Home Depot reported Tuesday its third-quarter revenue increased about 6% to nearly $38.9 billion, beating analyst expectations, as the retailer continued to beckon customers despite rising costs and macroeconomic pressures.
Both its professional and do-it-yourself sales saw positive growth during the period, the retailer’s management said on a call with investors, adding professionals say their backlogs remain strong.
The company posted a profit of $4.3 billion, or $4.24 per diluted share, up from $4.1 billion, or $3.92 per share, from the same quarter last year.
Here’s what Home Depot reported Tuesday, compared with analyst expectations, based on a survey of analysts by Refinitiv:
- Earnings per share: $4.24, vs. $4.12 expected
- Revenue: $38.87 billion, vs. $37.96 billion expected
On Tuesday Home Depot reaffirmed its full-year guidance ahead of the key holiday quarter, noting it expects diluted earnings per share percentage growth in the mid-single digits. The company also expects comparable store sales to grow about 3% and an operating margin of approximately 15%.
Investors have kept an eye on Home Depot’s performance and whether shoppers are still spending on renovations and do-it-yourself home improvements as they face persistent inflation.
“We’re navigating a unique environment,” Home Depot CEO Ted Decker said on Tuesday’s call with investors. “We can’t predict how the macroeconomic backdrop will affect customers going forward.”
Despite this, he added the company believes demand will remain strong, especially as consumers continue to stay home more than usual. The typical Home Depot customer is still able to afford home improvement projects, he said.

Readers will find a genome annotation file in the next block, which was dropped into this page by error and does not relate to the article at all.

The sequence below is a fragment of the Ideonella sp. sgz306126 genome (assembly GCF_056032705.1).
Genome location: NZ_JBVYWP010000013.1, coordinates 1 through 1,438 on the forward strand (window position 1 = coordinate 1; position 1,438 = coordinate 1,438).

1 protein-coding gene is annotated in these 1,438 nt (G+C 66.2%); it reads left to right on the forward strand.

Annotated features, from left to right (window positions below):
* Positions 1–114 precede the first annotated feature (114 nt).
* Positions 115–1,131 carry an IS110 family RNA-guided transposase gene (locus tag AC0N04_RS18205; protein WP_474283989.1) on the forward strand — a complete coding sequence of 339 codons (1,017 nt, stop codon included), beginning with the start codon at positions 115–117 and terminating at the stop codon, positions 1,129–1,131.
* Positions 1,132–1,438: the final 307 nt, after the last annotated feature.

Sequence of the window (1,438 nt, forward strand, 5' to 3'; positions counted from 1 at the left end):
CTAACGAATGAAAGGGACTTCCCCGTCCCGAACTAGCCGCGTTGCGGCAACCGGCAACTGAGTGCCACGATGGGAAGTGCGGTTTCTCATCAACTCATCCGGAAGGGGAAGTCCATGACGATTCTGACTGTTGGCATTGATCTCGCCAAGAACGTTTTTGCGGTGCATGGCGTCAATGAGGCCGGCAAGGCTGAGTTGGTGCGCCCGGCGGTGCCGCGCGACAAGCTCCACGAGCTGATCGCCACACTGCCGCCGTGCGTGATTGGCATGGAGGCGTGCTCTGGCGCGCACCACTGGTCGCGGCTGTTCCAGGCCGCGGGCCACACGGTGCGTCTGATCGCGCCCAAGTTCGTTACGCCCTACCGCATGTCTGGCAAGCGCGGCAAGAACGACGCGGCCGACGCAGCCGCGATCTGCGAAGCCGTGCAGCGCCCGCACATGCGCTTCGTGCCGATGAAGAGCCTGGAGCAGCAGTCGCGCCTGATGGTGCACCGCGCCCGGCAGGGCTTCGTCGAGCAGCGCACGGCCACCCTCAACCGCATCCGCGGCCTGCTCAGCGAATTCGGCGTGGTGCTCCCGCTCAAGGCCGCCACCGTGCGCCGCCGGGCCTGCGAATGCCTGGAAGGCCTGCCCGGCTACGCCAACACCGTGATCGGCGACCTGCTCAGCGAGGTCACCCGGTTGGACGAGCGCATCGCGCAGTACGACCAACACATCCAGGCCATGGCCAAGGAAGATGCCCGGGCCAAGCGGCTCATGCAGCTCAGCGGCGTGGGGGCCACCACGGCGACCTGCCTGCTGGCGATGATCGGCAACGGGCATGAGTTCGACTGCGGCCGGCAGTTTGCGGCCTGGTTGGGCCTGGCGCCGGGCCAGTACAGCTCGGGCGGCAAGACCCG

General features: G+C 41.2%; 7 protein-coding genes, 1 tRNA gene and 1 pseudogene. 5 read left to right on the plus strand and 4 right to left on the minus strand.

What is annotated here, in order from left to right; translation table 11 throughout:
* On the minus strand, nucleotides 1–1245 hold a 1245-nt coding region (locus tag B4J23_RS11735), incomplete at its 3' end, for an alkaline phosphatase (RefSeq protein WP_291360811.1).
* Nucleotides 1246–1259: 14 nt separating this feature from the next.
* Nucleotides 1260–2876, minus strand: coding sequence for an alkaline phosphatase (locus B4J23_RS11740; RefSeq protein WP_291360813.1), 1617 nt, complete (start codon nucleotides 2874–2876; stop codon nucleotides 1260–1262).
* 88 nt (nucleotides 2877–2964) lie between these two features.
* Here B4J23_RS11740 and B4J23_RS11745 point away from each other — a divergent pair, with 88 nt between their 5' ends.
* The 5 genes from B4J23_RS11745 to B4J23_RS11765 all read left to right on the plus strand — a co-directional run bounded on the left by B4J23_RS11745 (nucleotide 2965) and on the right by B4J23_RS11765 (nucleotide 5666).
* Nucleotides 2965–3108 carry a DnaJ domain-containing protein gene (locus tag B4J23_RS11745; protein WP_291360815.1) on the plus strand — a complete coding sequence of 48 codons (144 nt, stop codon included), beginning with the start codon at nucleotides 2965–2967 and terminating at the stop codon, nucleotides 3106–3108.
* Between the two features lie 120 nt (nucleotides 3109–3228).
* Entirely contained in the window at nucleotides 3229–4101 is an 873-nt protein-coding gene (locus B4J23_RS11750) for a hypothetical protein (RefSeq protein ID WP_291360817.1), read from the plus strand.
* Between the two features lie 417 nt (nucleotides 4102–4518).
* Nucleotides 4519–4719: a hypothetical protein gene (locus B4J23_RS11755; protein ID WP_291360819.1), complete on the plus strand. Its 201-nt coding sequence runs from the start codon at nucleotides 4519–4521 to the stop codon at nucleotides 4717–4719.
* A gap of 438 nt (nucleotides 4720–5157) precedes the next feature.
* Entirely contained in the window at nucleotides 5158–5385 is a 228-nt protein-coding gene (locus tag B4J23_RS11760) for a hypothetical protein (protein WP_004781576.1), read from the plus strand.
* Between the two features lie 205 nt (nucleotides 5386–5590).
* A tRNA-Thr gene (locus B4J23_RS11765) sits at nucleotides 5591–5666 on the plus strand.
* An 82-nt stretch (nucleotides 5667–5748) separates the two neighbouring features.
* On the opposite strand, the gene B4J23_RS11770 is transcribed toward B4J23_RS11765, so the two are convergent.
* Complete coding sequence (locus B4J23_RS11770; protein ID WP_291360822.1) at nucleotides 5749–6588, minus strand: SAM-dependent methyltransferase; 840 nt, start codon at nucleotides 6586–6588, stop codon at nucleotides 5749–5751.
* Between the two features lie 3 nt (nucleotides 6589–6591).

Home Depot said Tuesday that while its customer transactions were down slightly more than 4%, its average ticket prices rose about 9% to $89.67. The company also said its sales per retail square foot rose 5%.
Chief Financial Officer Richard McPhail noted the company is being faced with an “inflationary environment not seen in four decades,” in addition to managing supply chain issues and a global shift in monetary policy.
Company executives said the higher ticket prices were driven by inflation, as well as increased demand for new products, adding there’s been some deceleration in inflation in recent months, particularly in lumber.
Home Depot’s gross margin rate was down to 34%, meeting analyst expectations. The decrease was likely due to transportation costs, unfavorable product mix shift and commodity costs, according to a Raymond James analyst note.
— CNBC’s Robert Hum contributed to this report.
Correction: This article has been updated to reflect that Home Depot’s profit of $4.3 billion, or $4.24 per diluted share, was up from $4.1 billion, or $3.92 per share, from the same quarter last year.